Article by Marco Di Pasquale

Translation by Chiara Rotondo

Since we were kids, when being first shown a geographical map, political boundaries seemed so obvious and natural to us that we were ready to be tested at school. They may have changed over time, but they remain precise and defined at all times. Paradoxically, it is precisely when at the boundaries that we realise how much those lines we saw reproduced on maps are actually invisible, and how much the very concept of a border is artificial, aimed at reassuringly determining  every aspect of our existence. It is in one of those places, in the municipality of Oulx, on the border between Italy and France, that Virginia Bellizzi observes the numerous fleeting passages of migrants in search of a better future.

The peculiarity and absurdity of political borders is exemplified by a sequence in which the director shows us a golf course: the ball can be hit by the club in Italy and land unimpeded on French soil. Not as simple are the movements of migrants, who are often rejected or slowed down by the bureaucracy and politics of the governments involved. The idea of constantly questioning the concept of borders binds every formal and content-related aspect of Virginia Bellizzi’s film. On the one hand, Oltre la Valle (“Beyond the valley”) presents itself as an observational documentary in which the stories of migrants and volunteers working for homeless shelters – who also cross over boundaries – are seamlessly mingled. On the other hand, the film employs archive materials which testify to the massive internal migration phenomenon in 1950s Italy, when people went from the south to the north. Bellizzi also dwells on the natural landscapes of the borders, explored by the camera that moves freely in long aerial panoramas, within which the concept of border completely loses its meaning.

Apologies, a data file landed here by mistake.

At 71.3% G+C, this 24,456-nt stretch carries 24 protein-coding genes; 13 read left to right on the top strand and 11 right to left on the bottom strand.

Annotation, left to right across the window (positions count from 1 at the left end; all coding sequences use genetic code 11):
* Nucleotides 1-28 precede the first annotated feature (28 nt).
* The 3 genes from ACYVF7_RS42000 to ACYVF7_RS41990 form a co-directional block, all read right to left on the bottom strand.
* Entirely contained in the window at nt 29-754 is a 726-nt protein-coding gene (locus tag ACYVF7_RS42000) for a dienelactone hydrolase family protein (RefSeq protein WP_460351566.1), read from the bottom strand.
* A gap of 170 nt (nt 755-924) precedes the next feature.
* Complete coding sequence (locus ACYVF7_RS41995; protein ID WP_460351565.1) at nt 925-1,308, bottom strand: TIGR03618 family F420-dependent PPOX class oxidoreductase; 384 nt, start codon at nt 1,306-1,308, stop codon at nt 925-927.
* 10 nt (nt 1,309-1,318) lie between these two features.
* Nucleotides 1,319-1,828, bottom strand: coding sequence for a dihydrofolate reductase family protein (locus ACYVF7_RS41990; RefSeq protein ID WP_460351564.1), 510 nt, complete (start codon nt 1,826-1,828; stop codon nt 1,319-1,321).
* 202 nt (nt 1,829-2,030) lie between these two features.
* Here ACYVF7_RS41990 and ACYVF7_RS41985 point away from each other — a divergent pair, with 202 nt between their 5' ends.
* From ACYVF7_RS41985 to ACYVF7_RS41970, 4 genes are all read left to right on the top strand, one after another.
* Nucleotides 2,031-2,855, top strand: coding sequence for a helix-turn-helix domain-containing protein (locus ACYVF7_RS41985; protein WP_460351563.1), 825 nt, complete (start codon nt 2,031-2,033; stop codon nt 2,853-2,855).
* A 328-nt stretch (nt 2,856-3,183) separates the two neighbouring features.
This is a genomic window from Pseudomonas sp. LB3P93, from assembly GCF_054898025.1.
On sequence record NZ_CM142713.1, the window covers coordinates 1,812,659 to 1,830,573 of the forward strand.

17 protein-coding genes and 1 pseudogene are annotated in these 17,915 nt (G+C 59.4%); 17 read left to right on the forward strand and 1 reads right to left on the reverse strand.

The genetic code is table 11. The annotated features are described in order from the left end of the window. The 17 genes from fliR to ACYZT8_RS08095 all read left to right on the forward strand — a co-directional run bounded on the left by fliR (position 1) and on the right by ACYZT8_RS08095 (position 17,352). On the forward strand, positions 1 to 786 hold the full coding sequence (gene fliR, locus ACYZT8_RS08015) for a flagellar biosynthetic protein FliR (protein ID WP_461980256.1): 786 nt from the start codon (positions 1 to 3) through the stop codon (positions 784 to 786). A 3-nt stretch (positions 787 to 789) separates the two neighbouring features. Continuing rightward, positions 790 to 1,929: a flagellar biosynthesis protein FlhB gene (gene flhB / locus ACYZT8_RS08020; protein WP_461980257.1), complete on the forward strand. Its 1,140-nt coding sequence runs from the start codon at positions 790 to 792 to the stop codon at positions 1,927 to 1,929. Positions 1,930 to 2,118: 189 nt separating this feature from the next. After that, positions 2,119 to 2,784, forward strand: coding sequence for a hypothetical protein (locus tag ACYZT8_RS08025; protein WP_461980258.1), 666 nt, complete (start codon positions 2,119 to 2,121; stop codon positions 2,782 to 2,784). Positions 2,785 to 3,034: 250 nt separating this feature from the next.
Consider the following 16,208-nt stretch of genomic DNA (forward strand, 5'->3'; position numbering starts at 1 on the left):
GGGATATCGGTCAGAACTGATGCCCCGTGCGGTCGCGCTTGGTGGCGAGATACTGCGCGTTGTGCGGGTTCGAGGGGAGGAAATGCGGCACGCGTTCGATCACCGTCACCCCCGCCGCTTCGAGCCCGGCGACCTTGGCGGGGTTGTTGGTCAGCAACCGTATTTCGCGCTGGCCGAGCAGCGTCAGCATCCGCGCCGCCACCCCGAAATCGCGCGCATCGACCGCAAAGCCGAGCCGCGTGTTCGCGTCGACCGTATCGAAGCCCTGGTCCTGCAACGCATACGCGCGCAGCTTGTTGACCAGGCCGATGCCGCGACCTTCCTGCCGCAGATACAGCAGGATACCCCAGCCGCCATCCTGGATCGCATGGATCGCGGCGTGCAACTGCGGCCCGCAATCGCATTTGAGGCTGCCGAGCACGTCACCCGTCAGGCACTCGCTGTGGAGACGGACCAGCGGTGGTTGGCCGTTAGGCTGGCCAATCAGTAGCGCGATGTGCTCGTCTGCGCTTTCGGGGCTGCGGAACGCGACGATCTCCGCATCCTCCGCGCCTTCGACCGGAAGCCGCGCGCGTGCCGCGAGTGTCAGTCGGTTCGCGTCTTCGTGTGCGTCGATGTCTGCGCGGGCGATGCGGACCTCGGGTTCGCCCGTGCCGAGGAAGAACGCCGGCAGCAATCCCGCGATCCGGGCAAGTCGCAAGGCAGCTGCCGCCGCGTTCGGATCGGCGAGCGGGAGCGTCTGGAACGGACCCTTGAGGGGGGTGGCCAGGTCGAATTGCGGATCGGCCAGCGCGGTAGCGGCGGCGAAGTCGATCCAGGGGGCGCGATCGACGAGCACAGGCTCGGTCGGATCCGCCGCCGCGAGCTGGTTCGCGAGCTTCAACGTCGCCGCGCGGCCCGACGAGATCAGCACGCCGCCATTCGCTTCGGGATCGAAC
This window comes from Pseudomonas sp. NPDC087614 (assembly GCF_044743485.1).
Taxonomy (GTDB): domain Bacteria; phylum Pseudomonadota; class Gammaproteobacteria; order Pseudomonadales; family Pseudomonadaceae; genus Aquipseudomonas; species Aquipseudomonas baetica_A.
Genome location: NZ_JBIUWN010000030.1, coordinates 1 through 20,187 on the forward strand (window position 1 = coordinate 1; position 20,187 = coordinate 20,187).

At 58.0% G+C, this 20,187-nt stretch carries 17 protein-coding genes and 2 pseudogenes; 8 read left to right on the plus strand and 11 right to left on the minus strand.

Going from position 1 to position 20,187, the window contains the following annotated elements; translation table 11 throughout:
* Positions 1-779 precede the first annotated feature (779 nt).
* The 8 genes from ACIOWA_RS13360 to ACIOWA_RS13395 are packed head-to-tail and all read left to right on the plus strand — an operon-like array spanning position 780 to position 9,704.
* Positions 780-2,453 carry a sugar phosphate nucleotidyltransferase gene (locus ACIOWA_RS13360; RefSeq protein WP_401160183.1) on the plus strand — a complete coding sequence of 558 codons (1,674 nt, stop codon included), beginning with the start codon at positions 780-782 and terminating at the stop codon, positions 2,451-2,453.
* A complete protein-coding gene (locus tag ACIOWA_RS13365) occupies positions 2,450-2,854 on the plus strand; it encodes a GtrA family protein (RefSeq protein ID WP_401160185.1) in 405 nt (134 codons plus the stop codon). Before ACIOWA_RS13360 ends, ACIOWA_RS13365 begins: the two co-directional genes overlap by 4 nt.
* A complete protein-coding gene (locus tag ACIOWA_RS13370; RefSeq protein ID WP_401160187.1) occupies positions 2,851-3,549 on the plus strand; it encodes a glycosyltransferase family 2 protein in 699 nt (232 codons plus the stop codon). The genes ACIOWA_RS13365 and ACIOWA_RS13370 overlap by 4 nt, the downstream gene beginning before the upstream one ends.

This is therefore the very structure of the film, which is based on three very different visual levels that effectively carries the director’s discourse forward, questioning space-time and cultural boundaries. Following this, the moment when the two migrant children on whom the documentary focuses for so long are emblematically shown in 4:3 and in black and white. Two formats and two different ages that overlap, showing the spatial and temporal universality of immigration.

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